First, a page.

Here is a pictoral update on the board's progress. Here the rails strips are all installed and the upper strips have been sanded flat to accept the deck.
The deck has been glued on and rough planed down to shape.
Another view of the newly installed deck. I'm not happy with the shape of the ribs near the front...you can see in the lower left part of the picture where the curve of the deck edge pulls closer to the center line of the board, exposing more of the rail strips. This is because I put a little too much curve on the ribs, interrupting the fair line of the deck. Oh well!
So after looking at the board with the deck on, reailzed it was a mistake to not put a crown on the deck. As it is, the deck is completely flat and the thickness is carried out to the top of the rail. I've never done a totally flat deck and I probably should have anticipated this issue. So the board has these massive rails that kinda look like 1970's down rails, hence the new moniker.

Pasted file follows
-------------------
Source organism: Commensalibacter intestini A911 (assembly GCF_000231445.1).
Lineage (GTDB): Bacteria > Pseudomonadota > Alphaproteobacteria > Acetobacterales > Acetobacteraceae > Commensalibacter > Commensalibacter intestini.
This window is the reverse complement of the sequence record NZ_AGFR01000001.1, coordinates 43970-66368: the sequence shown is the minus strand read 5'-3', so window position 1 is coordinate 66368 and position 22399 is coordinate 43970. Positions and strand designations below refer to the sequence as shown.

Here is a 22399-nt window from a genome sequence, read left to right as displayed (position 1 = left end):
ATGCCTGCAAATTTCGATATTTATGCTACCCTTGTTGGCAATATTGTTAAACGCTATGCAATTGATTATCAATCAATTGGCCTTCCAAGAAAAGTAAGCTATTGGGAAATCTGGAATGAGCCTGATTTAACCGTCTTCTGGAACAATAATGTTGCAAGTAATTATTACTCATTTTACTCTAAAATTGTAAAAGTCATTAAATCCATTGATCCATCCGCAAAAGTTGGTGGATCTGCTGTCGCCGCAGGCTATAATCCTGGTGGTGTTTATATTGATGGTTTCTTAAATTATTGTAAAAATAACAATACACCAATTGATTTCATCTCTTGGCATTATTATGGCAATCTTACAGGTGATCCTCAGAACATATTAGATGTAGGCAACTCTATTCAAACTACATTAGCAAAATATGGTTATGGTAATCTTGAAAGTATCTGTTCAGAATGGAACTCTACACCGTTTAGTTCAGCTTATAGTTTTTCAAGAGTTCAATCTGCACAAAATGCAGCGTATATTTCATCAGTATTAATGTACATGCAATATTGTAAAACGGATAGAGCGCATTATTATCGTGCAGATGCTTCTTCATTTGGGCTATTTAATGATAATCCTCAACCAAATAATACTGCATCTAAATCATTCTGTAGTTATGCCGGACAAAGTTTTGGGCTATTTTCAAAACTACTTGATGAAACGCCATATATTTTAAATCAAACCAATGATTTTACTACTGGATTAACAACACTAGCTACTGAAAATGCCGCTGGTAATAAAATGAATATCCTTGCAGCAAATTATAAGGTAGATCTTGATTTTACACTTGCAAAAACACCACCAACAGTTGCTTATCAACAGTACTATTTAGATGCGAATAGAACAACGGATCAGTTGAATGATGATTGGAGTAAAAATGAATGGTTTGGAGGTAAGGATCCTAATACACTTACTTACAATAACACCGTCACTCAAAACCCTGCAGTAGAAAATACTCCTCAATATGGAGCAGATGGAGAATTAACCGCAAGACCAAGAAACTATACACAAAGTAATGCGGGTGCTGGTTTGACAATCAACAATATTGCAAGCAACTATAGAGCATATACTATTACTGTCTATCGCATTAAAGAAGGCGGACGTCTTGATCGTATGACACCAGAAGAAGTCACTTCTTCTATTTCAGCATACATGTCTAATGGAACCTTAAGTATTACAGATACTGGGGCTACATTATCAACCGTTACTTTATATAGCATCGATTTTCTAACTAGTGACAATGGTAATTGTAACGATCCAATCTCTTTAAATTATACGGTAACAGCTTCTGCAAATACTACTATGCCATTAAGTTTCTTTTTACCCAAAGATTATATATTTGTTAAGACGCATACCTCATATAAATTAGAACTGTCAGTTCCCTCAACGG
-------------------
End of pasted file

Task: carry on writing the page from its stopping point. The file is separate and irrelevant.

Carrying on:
Lamination Day. Hey everyone laminates in their front yard, don't they? Finally got a few days warm enough to start glassing. I did this board in one layer of 6 ounce top and bottom. All my other boards have been done in 4 ounce. I had to repair an older board done in 4 ounce, that required stripping of all the glass work. Once off, I could not believe how thin the resin and cloth section was! I mean, if I wanted to know it's thickness, I'd have to use a micrometer. Crazy. By the way, I have been using epoxy resin form John Greer in San Diego. I''ve had very good results with it and the best part is it shows up at my door one day after ordering it!
Leading fins. The fins were shaped from 1/4 plywood scraps from the skins. I laminated them with 2 layers of 6 ounce on each side, which makes them plenty stiff. I'm going to route a 7/16" wide dado into the board, 1/2" deep. The fin will be glued in with 5-minute epoxy then the remaining space filled with resin. This way, I don't have to do 'footballs' or use fin rope and spend time messing with that. If I ever do break a fin, I'll just sand flush, route through the old base and epoxy, and glue in a new one. Easy.